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    Why Kenya should urgently deal with metropolitan air pollution 



 Nairobi City: A panoramic view

Doctors and air pollution researchers in Kenya are calling on National and County governments to deal urgently with metropolitan air pollution.

The two levels of government should set up regional hospitals to address the rising issue of respiratory diseases infections.  

Machakos and Kajiado counties are some of the counties that need the facilities, to address day-to-day rising incidences of respiratory-related illnesses. 

The call follows a report released recently by a team of researchers who include medical personnel that people living and working within the two counties are likely to be affected by a respiratory illness. The two counties house a large group of factory staff and industrial operators living or working within the area that has a population of 1.5 million. 

The researching team reported deplorable learning and living conditions of school-going children and residents within Mlolongo, Mavoko, Athi-River and Kitengela in Machakos and neighbouring Kajiado County. 

“People are in danger of suffering pulmonary and respiratory diseases within these areas because of constantly inhaling air pollutants from billowing dust and industrial chemicals. If constructed, the medical unit would address increasing cases of respiratory infections within the two counties and areas within Nairobi metropolitan,” says the report.

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A resident of an estate along Nairobi’s Mombasa Road showing air purifiers she bought to filter air pollutants.

Dr. Faridah Were, leader of the research team and a lecturer, Chemistry Department, University of Nairobi’s College of Biological and Physical Sciences, explains that children and adults within the dusty and industrial parks were constantly reporting respiratory infections. The cases are due to exposure to industrial pollutants at school environment, home and in the open environment. 

In one of the visits to Mavoko Primary School in Athi-River Sub-County, Machakos County, the researchers learned that studying is often disrupted as children, teachers and support staff frequent nearby health facilities. They are diagnosed with respiratory infections such as pneumonia, asthma, coughs, flu and voice loss. They also suffer from watery, red and itchy eyes. 

Mavoko Primary School with primary and a pre-school unit has 1,500 students, 30 teaching staff and three support staff. Consequently, this leads to poor classwork which affects the school performance. 

“As a mother, I was personally touched when I met small children and the pathetic environment they were learning from. After our research we pledged to mobilise the local leaders, industrial operators and professionals with different expertise to help the community escape the danger of the rampant air pollution. As soon as the Covid-19 ban on public gathering is over, we will arrange a meeting,” Dr Were says.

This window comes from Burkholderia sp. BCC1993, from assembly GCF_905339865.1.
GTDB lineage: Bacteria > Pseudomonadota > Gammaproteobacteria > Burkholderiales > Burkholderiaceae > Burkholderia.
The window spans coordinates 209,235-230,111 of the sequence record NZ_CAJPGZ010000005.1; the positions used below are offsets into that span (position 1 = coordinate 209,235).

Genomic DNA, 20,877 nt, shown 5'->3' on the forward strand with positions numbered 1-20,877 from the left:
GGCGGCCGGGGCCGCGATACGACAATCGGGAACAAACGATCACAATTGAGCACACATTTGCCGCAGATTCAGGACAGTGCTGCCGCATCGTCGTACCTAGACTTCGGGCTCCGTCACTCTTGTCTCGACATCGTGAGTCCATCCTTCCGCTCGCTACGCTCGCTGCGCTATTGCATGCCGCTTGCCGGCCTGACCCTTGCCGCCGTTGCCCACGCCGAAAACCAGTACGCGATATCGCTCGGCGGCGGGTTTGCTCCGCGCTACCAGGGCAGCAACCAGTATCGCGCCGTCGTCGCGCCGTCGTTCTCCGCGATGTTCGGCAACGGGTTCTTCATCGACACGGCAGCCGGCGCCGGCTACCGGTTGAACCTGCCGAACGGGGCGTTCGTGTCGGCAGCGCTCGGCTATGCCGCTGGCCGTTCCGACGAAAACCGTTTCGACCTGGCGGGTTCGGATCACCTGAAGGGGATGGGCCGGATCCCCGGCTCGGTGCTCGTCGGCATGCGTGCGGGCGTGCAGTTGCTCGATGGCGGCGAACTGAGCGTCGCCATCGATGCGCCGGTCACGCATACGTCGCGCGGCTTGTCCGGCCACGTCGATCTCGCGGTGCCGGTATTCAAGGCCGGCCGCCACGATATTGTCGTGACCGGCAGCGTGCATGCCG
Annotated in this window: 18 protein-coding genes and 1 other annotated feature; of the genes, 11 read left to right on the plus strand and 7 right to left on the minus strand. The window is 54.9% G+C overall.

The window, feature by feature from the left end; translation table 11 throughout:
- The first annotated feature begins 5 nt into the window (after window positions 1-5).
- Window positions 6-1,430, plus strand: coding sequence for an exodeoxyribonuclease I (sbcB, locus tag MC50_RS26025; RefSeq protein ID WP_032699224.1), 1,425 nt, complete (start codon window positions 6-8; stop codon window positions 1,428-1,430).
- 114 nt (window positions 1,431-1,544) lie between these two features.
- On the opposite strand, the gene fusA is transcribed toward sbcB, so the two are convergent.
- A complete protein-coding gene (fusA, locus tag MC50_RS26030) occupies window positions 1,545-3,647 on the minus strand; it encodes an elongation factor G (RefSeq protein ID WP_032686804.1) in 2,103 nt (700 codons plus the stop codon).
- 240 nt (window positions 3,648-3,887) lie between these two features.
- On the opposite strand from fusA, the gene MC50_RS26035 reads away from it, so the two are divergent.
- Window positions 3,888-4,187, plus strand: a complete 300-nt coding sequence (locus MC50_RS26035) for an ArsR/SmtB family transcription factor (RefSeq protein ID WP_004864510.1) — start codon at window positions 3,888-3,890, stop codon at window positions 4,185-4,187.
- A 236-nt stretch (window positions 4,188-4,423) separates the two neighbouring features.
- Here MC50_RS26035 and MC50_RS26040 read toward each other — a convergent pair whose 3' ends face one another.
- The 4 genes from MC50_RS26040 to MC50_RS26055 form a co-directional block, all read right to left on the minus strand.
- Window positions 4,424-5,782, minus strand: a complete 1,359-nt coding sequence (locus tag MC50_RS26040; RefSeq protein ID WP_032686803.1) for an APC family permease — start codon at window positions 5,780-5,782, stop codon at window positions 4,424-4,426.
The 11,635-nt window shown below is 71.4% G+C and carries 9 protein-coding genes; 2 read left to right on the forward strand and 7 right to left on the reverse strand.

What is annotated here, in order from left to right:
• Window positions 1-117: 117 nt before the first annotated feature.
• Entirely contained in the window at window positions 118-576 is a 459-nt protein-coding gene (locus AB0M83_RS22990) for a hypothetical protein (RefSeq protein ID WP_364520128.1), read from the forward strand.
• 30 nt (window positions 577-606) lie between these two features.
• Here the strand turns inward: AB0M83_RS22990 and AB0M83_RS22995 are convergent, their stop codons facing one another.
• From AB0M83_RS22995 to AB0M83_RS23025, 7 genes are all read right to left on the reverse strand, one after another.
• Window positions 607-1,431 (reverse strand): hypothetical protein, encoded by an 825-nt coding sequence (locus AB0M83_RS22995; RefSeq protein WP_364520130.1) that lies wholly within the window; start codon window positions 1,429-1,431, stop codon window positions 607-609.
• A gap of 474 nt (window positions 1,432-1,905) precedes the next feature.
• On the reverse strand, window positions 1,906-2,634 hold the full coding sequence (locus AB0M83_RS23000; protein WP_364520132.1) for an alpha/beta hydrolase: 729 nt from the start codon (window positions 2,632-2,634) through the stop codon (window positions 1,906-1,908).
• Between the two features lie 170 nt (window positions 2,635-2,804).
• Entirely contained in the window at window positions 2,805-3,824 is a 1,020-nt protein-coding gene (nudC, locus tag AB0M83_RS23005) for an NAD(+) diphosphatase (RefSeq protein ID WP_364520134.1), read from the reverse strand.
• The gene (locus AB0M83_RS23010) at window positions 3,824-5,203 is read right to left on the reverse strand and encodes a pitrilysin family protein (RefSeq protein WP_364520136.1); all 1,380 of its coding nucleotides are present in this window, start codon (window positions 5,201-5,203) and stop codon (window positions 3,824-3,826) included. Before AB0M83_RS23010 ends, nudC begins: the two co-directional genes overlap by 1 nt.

Dr Were laments that most families are living within areas without ground cover vegetation and in poorly ventilated homes where the main source of fuel is either paraffin or charcoal, both of which are fossil fuels, thus aggravating the situation. 

“We found that improper setting of schools relative to industrial emissions and prevailing wind direction increase risk of exposure to inhalable dust and chemicals. Factories within Athi River hardly have adequate emission control mechanism systems, hence those schools located downwind of these factories were more exposed to poisonous pollutants,” she noted. Dr Were states common pollutants as sulphur-dioxide, black carbon, inhalable dust, heavy metals, and Polyclic Aromatic Hydrocarbons which is released from burning plastic.  

A resident of an estate along Nairobi’s Mombasa Road showing air purifiers she bought to filter air pollutants. 

In addition, schools, estates and commercial facilities were in close proximity to the unpaved roads and the Mombasa highway characterized by heavy traffic that stirred off settled particles, contributing significantly to inhalable pollutants.  

Dry sweeping of classrooms especially, overcrowding and playing activities influenced the re-suspension of settled dust. Further, rampant open burning of solid waste including plastic bags is exposing both residents and workers to vulnerability of respiratory diseases and even cancer.